We’re in the portion of the year that is known as “komkommertijd” or literally “cucumber time”. This phrase is a catchall for nothing is really happening, that everyone is on vacation and you can’t really expect any action until September. It’s also the time of year that everything that comes on TV or in the movies tends to be pretty escapism oriented. Doing our part to participate in the komkommertijd, we went to the American style cinema to see the new Minions movie. 😉

It’s not all lazy days around here. This morning we started actively learning Spanish. In November, we will be going to Spain for a month. I’ve signed up for a project in a remote area of Spain that is focused on bringing economic independence to the women of the village (1000 inhabitants). We will bring Henry and George as I do not want to miss a single day of their old age. GG will pack up her laptop and we will buy a portable WIFI router and head to Andalusia. I am excited because it will be an adventure for sure. The logistics still need to be worked out because we will drive and that’s about 1400 miles. Not far perhaps by US standards. For here, it means we will pass through Belgium, France, Andorra and Spain. I’ve never been to Andorra and I am excited to see the Pyrenees up close!

In our search to find a place to rent, I sent a picture of Henry and George yesterday to the local coordinator. This is to convince someone in the village to rent their house to us for the time that we are there. The dog thing was a little bit of an adjustment for them, that people travel with their pets. I also wanted them to see that H&G are quite small in comparison to what they might be thinking – farm or working size dogs. Nothing like a small dog charm offensive for opening doors. 😉 I think that by the time we leave, the boys will have a new fanclub.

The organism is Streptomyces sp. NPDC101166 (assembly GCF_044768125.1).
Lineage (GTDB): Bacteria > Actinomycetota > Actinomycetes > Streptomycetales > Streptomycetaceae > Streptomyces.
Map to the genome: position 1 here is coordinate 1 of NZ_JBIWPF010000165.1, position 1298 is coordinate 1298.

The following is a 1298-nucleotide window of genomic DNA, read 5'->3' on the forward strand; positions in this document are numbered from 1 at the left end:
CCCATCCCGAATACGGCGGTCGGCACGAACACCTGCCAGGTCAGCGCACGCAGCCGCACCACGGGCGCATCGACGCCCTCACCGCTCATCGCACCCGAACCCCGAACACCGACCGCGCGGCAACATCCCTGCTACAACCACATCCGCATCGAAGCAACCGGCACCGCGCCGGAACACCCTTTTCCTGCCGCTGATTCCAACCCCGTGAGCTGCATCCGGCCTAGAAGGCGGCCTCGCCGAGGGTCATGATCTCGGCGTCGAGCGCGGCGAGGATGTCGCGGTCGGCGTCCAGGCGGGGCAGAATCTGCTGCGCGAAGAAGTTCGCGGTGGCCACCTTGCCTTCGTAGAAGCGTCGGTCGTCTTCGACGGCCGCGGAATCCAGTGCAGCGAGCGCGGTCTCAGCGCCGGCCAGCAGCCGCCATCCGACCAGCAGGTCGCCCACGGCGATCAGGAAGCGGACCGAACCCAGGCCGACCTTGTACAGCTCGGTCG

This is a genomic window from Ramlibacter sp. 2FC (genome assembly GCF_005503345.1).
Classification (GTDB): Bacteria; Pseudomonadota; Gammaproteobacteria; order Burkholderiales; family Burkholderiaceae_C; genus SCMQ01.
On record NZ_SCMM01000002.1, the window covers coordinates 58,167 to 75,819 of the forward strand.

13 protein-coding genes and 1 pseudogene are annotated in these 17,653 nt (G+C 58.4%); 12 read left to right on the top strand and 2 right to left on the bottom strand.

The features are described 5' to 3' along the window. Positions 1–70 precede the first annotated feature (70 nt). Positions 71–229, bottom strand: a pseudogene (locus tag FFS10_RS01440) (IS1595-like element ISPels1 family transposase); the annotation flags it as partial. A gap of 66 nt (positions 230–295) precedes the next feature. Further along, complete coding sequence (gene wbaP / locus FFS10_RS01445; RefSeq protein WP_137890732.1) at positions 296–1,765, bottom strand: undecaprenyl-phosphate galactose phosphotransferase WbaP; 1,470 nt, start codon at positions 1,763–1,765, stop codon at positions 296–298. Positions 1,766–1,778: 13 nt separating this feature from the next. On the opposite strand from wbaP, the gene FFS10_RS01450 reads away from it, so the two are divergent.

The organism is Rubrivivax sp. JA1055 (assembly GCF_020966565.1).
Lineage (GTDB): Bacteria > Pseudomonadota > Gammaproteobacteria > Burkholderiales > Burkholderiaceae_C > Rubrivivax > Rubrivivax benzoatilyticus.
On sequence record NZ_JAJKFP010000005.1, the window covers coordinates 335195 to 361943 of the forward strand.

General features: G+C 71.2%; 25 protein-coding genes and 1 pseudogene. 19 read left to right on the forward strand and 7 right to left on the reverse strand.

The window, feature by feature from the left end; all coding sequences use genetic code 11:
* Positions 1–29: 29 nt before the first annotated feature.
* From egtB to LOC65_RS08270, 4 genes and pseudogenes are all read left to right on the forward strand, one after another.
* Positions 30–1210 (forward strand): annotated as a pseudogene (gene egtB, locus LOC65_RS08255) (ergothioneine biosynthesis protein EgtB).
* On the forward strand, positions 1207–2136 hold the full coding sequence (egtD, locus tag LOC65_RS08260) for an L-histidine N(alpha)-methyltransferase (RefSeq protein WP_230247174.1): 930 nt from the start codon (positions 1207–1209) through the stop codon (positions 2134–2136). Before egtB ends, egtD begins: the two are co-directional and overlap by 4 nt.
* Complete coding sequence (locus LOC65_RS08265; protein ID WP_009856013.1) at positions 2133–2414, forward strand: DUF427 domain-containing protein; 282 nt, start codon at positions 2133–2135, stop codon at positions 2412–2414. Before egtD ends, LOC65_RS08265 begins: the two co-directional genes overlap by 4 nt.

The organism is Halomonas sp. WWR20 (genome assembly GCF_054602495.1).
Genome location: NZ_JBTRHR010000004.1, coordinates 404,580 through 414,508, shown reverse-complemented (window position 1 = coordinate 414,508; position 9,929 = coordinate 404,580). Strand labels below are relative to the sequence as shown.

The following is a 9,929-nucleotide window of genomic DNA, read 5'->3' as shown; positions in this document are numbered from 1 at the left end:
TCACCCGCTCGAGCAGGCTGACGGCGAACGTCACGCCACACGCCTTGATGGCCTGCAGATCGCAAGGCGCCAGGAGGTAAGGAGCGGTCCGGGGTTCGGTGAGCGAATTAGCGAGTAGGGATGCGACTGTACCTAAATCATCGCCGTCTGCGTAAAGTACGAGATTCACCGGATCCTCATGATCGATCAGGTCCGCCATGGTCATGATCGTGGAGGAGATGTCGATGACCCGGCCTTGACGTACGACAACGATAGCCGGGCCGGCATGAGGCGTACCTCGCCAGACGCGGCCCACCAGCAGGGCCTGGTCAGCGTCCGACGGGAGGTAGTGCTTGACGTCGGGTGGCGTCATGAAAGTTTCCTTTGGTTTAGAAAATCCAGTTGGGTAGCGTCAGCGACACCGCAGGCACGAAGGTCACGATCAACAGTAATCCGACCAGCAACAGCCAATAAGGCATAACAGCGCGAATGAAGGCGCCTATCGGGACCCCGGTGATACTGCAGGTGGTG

Last week, a business partner of mine from Argentina came through the Netherlands for a few days and she stayed with us. It was very intense as she works from 7-7 and eats only salads and dresses like a fashion model. I learned so much from our conversations because her perspectives on many things are so new to me. She’s above all an artist and that’s a different way of looking at things like design, emotion, people. I was really glad that I spent the time with her and breaking through my mental block. If you are exposed too long to the same things, you can’t see the other possibilities anymore. I have been experiencing a lot of that – banging my head against so many walls of the status quo has been leaving me with a headache and drains my optimism. This is why you need people around you that recharge you, lend you their belief in the impossible so that you can renew yours.

The experience with Sol highlighted for me even more why going to Spain is going to be such a good thing. It will be regenerative and focused on doing things differently than what the status quo says. Most importantly, it will be a collective “we” immersion. One of the things that I have been having difficulty with lately is the individualistic nature of the Dutch culture. Here almost everything is an “I” instead of a “We”. Mostly because there is a very big need to categorize everything. Put people and things in boxes to easily form judgments, policies and interactions. My brain doesn’t work that way, I look for patterns and connections and then apply logic to build something from that information. My heart doesn’t work that way either.

Perhaps long term I will find my way to a more “We” culture. Knowing what you are seeking is halfway to finding it or as to quote the G.I. Joe cartoon motto from my brothers’ childhood “Knowing is half the battle.” Heh.

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